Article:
• It can be identified with a name, latitude, and longitude contained in metadata provided as part of the source dataset or in standard station history information
  • Its record contains 100 or more values for at least one of the GHCNd elements
  • It does not fail the interstation duplicate check that  compares records from all stations within a source dataset in order to identify cases in which more than 50% of a station's record is identical to the data from  another station

Classifying Stations

The next step is to determine for each station in the source dataset if  data for the same location are already contained in GHCNd, or if the station represents a new site. Whenever possible, stations are matched on the basis of network affiliation and station identification number. If no match exists, then there is consultation from different networks for existing cross-referenced lists that identify the correspondence of station identification numbers.

For example, data for Alabaster Shelby County Airport, Alabama, USA, is stored under Cooperative station ID 010116 in NCEI's datasets 3200 and 3206 as well as in the data stream from the High Plains Regional Climate Center; they are combined into one GHCNd record based on the ID. In data set 3210 and the various sources for ASOS stations, however, the data for this location are stored under WBAN ID 53864 and must be matched with the corresponding Cooperative station ID using NCEI's Master Station History Record.

A third approach is to match stations on the basis of their names and location. This strategy is more difficult to automate than the other two approaches because identification of multiple stations within the same city or town, with the same name and small differences in coordinates, can be the result of either differences in accuracy or the existence of multiple stations in close proximity to each other. As a result, the employment of the third approach is used only when stations cannot be matched on the basis of station identification numbers or cross-reference information. This is the case, for example, when there is a need for matching stations outside the U.S. whose data originate from the Global Summary of the Day dataset and from the International Collection.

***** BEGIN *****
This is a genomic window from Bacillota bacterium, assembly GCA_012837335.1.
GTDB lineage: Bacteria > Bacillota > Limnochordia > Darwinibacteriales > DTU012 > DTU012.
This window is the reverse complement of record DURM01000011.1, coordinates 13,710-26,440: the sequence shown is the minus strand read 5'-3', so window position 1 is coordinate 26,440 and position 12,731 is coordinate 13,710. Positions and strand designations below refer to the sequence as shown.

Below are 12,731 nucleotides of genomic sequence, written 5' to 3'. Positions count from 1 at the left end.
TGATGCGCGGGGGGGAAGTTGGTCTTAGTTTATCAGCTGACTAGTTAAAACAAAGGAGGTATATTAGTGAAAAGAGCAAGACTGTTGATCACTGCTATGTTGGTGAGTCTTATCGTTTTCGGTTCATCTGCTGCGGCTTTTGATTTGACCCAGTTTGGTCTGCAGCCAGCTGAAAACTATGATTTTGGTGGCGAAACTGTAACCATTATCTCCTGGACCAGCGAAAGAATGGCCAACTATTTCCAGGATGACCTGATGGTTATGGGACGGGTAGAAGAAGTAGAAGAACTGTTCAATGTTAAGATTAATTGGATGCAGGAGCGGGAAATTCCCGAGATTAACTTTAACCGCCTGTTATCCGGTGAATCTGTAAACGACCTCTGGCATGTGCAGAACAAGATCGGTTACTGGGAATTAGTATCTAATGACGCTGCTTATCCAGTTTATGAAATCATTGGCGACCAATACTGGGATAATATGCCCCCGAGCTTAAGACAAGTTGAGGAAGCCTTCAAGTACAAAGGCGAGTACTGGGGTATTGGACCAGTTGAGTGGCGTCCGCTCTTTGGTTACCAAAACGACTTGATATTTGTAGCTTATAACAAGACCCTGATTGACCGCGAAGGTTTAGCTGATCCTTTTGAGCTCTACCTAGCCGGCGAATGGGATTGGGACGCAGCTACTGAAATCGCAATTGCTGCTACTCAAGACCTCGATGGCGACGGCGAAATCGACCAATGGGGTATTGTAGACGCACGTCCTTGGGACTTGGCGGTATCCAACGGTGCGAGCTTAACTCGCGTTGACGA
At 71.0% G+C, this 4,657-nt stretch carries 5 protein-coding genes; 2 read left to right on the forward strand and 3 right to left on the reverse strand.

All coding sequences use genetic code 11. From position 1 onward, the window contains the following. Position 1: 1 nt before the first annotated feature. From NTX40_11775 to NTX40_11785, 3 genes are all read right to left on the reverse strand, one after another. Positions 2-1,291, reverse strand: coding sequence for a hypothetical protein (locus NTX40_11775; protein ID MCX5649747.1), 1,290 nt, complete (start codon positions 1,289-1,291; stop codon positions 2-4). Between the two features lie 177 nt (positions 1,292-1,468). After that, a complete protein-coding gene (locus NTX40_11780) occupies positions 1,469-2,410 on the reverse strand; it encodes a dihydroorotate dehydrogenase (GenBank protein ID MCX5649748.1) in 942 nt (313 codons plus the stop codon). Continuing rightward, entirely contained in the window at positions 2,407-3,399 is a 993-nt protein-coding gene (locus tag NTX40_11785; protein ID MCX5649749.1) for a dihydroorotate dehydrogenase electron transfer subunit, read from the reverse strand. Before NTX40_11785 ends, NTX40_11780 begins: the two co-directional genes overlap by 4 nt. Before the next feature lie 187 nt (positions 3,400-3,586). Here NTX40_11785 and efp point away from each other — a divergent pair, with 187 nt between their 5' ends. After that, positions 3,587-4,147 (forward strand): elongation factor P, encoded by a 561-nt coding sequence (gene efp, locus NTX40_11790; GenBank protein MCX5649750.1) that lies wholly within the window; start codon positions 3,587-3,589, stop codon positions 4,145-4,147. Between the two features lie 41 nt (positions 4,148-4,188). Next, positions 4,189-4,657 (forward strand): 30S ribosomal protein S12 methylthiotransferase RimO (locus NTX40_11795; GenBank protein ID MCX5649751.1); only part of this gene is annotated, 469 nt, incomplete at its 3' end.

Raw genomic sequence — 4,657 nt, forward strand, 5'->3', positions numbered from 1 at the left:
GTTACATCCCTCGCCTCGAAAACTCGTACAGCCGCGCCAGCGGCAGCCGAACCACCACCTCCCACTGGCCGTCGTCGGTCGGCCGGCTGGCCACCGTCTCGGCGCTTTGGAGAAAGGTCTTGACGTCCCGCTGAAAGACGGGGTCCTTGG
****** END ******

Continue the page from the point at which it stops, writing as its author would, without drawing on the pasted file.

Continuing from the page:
The implementation of the above classification strategies yields a list of GHCNd stations and an inventory of the source datasets for integration of each station. This list forms the basis for integrating, or mingling, the data from the various sources to create GHCNd. Mingling takes place according to a hierarchy of data sources and in a manner that attempts to maximize the amount of data included while also minimizing the degree to which data from sources with different characteristics are mixed. While the mingling of precipitation, snowfall, and snow depth are separate, consideration of maximum and minimum temperatures is performed together in order to ensure the temperatures for a particular station and day always originate from the same source. Data from the Global Summary of the Day dataset are used only if no observations are available from any other source for that station, month, and element. Among the other sources, consideration of each day is made individually; if an observation for a particular station and day is available from more than one source, GHCNd uses the observation from the most preferred source available.

Several criteria are used for the hierarchy of data sources used in cases of overlap. In general before integration into GHCNd, the higher priority sources are those that have received the greatest amount of scrutiny versus those from fully automated, real-time data streams. At station networks within the U.S., sources providing Cooperative Summary of the Day data are given preference to other data streams since they contribute the largest amount of data. For international stations, the official Governmental Exchange Data is preferred to the International Collection when observations from these two sources are present on the same day. Lastly, there may be comparisons of a new source of data for a particular station to station data already contained in GHCNd. If data from the new source match data for a station already added to GHCNd during their common overlap period, and the match rate is at least 50% for all elements, and the new station and the existing GHCNd station are within 40 km of one another (based on their respective coordinates), then the new station data is added as an additional source to the existing GHCNd station record.

Quality Control

During each reprocessing cycle, the data are first passed through a "format checking program" that looks for such problems as impossible months or days, invalid characters in data fields, etc. If this occurs, then the routine sets the offending records to missing. The primary purpose of this program is to ensure that the data integration procedures do not either introduce or retain records that violate the intended and documented GHCNd data format. Next, a comprehensive sequence of fully-automated quality assurance (QA) procedures identifies daily values that violate one of the quality tests. Durre et al. (2010) describes these tests in detail. This system flags approximately 0.3% of nearly 2 billion data values. It is estimated that 98-99% of the values flagged are true data errors and only 1-2% are false positives (Durre et al. 2010). Achievement of this level of performance is through careful selection and evaluation of procedures and test thresholds using the techniques described by Durre et al. (2008). The tests are as follows (see the readme file for a list of the flags assigned when a particular test fails):